The ongoing COVID-19 pandemic has changed our shopping habits, resulting in a consistent uptick in online buying across the United States. This surge in eCommerce naturally leads to an increase in package deliveries to consumers.
Americans spent over $1 trillion online in 2022, as compared to $960.44 billion in 2021. eCommerce sales grew 7.7% year over year. However, this meteoric rise in deliveries has not gone unnoticed by fraudsters.
The FCC has noted a growth in complaints regarding online shipping scams. This demonstrates yet again that scammers are agile. They’re closely observing current trends and modifying their practices, with the goal of pilfering your funds and personal data.
How Do Shipping Scams Work?
Online shipping scams come in a variety of forms. Most are intended to trick you into believing something is wrong in hopes that you will act in a hurry without stopping to consider the matter too carefully. Here are a few of the most common examples:
A buyer will contact a seller about purchasing an item. They’ll then send a check or money order for more than the agreed-upon price, explaining it as a mistake or saying it’s meant to cover shipping fees. The scammer will ask the seller to deposit the check and refund the difference. The check or money order will eventually bounce, leaving the seller out of pocket.
Scammers hire people as “shipping managers.” The supposed “employee” receives packages at their home, and are then told to repackage the goods, and ship them to another location. The goods are often purchased with stolen credit card information. This can get the “employee” into legal trouble as they’re essentially participating in a fencing operation.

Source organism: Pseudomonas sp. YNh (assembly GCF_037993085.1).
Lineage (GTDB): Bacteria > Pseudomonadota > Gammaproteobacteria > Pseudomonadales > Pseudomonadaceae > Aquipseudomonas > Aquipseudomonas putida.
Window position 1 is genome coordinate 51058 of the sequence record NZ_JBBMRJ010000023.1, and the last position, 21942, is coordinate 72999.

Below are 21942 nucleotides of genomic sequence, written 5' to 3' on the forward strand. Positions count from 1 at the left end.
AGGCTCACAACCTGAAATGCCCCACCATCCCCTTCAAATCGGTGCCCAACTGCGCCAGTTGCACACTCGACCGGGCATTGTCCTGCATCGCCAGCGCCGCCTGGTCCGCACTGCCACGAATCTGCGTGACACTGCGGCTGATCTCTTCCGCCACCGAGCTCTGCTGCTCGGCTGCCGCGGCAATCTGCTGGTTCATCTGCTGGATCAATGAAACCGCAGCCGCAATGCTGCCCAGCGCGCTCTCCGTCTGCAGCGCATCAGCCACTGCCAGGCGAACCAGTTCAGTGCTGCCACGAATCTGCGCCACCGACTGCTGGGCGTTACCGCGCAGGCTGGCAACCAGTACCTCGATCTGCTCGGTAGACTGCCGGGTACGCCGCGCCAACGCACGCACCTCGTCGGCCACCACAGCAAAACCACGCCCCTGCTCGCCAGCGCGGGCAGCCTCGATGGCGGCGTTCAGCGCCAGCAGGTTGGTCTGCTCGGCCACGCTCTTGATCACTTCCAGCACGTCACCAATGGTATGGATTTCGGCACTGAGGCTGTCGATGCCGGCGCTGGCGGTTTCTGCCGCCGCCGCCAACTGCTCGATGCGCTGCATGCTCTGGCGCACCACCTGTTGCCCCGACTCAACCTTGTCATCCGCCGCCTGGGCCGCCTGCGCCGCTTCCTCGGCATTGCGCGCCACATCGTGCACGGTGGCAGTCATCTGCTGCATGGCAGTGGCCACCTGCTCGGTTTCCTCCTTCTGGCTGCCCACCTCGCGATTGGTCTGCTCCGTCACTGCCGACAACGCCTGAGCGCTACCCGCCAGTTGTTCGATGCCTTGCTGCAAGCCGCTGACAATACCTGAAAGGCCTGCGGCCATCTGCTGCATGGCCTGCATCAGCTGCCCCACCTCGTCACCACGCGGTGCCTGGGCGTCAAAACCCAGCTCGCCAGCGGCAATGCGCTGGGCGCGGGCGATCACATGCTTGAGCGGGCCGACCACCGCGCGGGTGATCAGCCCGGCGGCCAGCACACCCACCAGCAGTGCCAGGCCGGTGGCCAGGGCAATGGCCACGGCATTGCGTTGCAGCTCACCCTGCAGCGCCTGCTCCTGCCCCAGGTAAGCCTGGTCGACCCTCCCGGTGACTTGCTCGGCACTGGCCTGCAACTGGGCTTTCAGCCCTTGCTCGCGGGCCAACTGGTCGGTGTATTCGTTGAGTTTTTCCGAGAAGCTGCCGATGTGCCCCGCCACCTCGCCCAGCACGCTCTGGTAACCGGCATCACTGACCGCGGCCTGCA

Advance Fee Fraud
Scammers pose as shipping companies, telling victims that they have a package waiting for them, but they need to pay a fee to receive it. The package does not exist, and the scammer simply pockets the fee.
A seller posts high-value items for sale on an online marketplace at a low price. After payment is received, the scammer doesn’t ship anything to the buyer. Instead, they might provide a fake tracking number or false proof of shipment to confuse the buyer.
These scams involve emails or text messages claiming to be from legitimate shipping companies. They may say there’s a problem with a shipment or that a package is waiting for the recipient and then ask the victim to click a link to resolve the issue. This link can lead to a phishing site that looks like the real shipping company’s site, where the victim is tricked into entering their personal information.
The scammer leaves a notice on the victim’s door saying they missed a delivery and provides a phone number to call to reschedule. When the victim calls the number, they’re asked to provide personal information or a credit card number for reshipping fees.
Why You Should Be Worried
Online shopping has made it easier for consumers to be targeted, especially as scammers have become more sophisticated in their methods. The rise of international eCommerce also means that consumers are dealing with more companies that they may not be familiar with, increasing the potential for scams.
Data regarding the prevalence of shipping scams are difficult to aggregate due to the variance in reporting and tracking these crimes. However, agencies such as the Federal Trade Commission (FTC) in the U.S. receive thousands of complaints each year related to shipping and online shopping scams, indicating the scale of the issue.
Consumers should be worried about shipping scams because they pose a significant threat to both financial security and personal privacy. Here are a few reasons why shipping scams should be a serious concern:
The most immediate concern is the potential for monetary loss. Many scams involve tricking the victim into paying for a product that doesn’t exist or handing over money in the form of a supposed overpayment or extra shipping fee.
Many shipping scams also involve some form of phishing, where the goal is to trick the victim into revealing personal information. This could be as simple as a credit card number, or it could involve personal information like social security numbers, which can be used for identity theft.
Loss of Personal Goods